I think any value in the test is lost in poorly legible graphs (as presented -- I know you can click on them for better view), and too long of an article. If it lost me, for sure it is going to lose others. No subjectivist is going to have the patience to go through all that is there to change their views. And any objectivist will have a hard time finding self-enclosed bit-sized data to quote in front of others.

I am not discounting the effort. Our goal in doing such work is to teach and inform. If these aspects are poorly done, then the end value is not there.
 

amirm

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#15
No, but I don't think that's necessary in that case, because the test is done blind and a statistical significance test is done on the preference rankings. If people couldn't tell the difference, one would see random preferences with no clear pattern and a high p-value, and that's indeed what we see (except for the motherboard audio). IANAS (I am Not A Statistician), but the approach seems fair to me.
Since these are take home tests, i.e. people listen with different gear and conditions, then the combination is not as statistically valid. You have more than one variable than the source file itself.
 

Tks

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#16
I think any value in the test is lost in poorly legible graphs (as presented -- I know you can click on them for better view), and too long of an article. If it lost me, for sure it is going to lose others. No subjectivist is going to have the patience to go through all that is there to change their views. And any objectivist will have a hard time finding self-enclosed bit-sized data to quote in front of others.

I am not discounting the effort. Our goal in doing such work is to teach and inform. If these aspects are poorly done, then the end value is not there.
To be honest, I didn't mind the length in the slightest.
 

mitchco

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#17
Archimago has done a tremendous job of slicing and dicing the data with very interesting points. He should be commended, not only on this effort, but his blog in general as one of the very few (in the world) that goes a long way to dispel digital audio myths. Other than ASR, there are very few sites that provide real measurements and in Arch's case the addition of listening tests so folks can hear with their own ears any differences...

@amirm you are in a unique position for not only measuring gear, and gathering a library of measurements, but if you recorded the output of these devices with music as well so people can actually hear any comparative sonic differences would be a worthwhile endeavour. Sure it is not easy, (I have done it more than a few times myself and know the effort well), but a "relative" comparison would be useful for many folks. It would also point out that for most folks any artefacts measuring below -72 dBFS (or 12 bits of resolution) can be correlated to likely being inaudible while listening over speakers or headphones at reference level (i.e. 77 to 83 dB SPL). This would help put the measurements in perspective to correlate what we hear and what is deemed transparent.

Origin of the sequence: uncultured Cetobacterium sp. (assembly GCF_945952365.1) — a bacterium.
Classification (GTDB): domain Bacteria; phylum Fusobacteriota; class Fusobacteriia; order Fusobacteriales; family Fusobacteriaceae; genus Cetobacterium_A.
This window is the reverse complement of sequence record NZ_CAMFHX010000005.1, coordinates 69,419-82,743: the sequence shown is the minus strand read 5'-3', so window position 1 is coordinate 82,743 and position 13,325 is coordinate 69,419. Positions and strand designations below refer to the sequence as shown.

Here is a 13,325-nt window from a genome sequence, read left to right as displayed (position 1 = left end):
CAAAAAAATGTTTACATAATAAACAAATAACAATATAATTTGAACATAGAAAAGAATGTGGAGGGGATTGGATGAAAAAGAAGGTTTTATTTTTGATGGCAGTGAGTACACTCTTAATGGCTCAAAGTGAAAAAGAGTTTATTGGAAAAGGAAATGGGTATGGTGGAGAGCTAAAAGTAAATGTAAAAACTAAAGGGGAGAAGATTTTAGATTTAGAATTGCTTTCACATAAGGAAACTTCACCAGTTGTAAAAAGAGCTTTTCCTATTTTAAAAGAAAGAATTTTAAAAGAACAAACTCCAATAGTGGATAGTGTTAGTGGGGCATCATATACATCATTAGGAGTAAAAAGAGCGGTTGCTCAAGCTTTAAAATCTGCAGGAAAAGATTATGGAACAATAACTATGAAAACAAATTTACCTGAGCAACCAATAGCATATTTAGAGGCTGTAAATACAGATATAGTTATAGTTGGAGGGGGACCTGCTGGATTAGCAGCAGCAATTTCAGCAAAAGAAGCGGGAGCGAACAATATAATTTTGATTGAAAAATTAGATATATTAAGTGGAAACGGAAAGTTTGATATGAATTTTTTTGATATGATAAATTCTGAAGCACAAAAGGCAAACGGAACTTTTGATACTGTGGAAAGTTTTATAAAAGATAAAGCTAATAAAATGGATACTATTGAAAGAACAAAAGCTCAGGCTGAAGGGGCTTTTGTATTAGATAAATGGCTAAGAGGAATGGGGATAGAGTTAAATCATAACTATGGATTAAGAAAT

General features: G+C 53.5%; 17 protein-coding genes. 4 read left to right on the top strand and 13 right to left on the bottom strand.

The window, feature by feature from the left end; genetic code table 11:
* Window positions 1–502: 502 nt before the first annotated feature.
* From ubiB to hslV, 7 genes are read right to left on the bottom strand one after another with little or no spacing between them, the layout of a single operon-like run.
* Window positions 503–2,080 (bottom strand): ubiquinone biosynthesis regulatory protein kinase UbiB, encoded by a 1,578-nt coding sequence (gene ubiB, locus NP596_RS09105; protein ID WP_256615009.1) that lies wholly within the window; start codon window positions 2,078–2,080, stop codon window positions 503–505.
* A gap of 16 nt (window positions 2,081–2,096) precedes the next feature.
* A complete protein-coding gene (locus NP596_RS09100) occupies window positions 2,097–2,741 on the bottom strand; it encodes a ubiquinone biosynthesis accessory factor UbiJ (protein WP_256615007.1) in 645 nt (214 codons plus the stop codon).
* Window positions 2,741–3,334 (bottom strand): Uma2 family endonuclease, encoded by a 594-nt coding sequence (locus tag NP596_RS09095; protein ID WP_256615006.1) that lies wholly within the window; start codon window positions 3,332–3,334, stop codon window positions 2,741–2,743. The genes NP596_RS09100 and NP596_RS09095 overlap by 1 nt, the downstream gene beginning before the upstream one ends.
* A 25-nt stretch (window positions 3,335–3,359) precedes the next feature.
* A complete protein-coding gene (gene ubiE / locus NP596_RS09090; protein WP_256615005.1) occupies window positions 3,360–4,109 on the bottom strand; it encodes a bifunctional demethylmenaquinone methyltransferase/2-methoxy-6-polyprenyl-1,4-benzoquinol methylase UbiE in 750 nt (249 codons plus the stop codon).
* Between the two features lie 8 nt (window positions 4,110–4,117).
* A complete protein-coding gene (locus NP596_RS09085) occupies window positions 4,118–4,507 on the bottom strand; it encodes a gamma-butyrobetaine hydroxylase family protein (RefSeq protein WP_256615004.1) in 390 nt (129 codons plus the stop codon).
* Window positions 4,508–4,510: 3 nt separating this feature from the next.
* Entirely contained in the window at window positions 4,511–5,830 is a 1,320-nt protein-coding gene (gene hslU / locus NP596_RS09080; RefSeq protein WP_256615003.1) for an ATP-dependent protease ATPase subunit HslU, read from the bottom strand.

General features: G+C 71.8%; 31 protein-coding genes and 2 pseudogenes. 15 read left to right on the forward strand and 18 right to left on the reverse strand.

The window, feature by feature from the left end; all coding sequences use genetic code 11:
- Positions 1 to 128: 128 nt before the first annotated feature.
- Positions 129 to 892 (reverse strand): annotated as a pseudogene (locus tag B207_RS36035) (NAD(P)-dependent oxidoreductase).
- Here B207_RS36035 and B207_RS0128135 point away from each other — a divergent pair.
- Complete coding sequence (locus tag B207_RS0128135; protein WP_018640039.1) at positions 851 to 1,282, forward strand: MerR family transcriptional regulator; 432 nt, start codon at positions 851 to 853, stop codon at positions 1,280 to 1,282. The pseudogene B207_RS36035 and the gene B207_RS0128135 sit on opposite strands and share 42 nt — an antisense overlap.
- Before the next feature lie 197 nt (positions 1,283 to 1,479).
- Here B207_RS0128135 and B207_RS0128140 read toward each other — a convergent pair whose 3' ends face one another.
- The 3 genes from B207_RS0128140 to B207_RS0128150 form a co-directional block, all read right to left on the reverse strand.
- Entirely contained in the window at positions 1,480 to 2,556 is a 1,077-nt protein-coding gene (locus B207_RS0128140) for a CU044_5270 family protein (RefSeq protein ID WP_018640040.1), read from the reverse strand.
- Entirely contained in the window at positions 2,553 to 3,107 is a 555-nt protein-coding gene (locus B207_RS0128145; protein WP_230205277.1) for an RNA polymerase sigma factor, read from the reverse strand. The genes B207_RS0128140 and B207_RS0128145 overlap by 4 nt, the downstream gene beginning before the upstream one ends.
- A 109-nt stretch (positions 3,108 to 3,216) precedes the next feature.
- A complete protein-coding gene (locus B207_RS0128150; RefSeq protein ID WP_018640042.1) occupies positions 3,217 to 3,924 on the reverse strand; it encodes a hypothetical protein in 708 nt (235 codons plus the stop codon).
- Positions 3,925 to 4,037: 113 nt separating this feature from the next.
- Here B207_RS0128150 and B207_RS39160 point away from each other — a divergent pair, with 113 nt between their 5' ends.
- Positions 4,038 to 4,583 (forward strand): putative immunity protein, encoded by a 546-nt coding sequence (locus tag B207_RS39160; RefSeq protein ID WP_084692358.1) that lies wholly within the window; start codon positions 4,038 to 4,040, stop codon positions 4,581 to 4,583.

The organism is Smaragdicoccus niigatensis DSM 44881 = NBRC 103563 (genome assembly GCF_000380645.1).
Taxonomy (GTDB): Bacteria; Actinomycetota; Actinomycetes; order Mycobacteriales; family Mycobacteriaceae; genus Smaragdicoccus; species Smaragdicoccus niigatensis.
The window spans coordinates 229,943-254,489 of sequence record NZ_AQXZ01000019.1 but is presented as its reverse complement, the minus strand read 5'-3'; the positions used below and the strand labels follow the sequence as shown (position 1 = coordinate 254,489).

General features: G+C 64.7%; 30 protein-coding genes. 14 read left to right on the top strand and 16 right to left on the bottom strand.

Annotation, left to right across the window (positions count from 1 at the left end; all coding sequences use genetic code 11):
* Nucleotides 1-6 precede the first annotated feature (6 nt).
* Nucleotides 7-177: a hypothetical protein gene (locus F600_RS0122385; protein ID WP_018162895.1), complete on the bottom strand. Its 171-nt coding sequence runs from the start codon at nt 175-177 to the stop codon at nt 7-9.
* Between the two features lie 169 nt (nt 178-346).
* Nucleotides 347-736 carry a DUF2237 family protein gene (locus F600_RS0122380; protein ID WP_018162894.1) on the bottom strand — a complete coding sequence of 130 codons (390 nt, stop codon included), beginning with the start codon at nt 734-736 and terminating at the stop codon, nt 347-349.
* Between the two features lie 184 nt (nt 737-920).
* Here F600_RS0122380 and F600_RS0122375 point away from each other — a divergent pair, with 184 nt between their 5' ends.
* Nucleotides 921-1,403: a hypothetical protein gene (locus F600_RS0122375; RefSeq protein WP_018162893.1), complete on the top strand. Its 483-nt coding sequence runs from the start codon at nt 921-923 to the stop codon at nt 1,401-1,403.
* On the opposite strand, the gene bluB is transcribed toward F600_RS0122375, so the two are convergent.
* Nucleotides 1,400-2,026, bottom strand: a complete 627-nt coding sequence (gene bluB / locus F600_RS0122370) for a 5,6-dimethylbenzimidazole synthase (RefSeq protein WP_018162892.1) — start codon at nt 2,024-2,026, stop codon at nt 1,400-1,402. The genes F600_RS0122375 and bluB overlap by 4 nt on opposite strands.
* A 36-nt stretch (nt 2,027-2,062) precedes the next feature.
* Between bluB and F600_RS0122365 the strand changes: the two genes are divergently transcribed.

amirm

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#18
@amirm you are in a unique position for not only measuring gear, and gathering a library of measurements, but if you recorded the output of these devices with music as well so people can actually hear any comparative sonic differences would be a worthwhile endeavour. Sure it is not easy, (I have done it more than a few times myself and know the effort well), but a "relative" comparison would be useful for many folks.
This has been suggested a number of times before and in every case, I have stubbornly refused to go there. This time is no exception. :) Honestly, I can't keep up with life and reviews right now as it is. Uploading files and dealing with level differences, ground loops, etc. would add huge amount of work. For a single project it may be reasonable but for general reviews, I need to leave it to others who have the patience and time I don't have.
 

GGroch

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#19
@amirm[/USER] you are in a unique position for not only measuring gear, and gathering a library of measurements, but if you recorded the output of these devices with music as well so people can actually hear any comparative sonic differences would be a worthwhile endeavour.....
The primary value of Archimago's test to me is that it was blind. I expect the results would be totally different if the listeners knew the products they were assessing.

If each of Amir's product measurements were followed with the recorded output, I am certain I would hear the measured defects found...whether they were actually audible or not. Sadly, I hear what I expect to hear.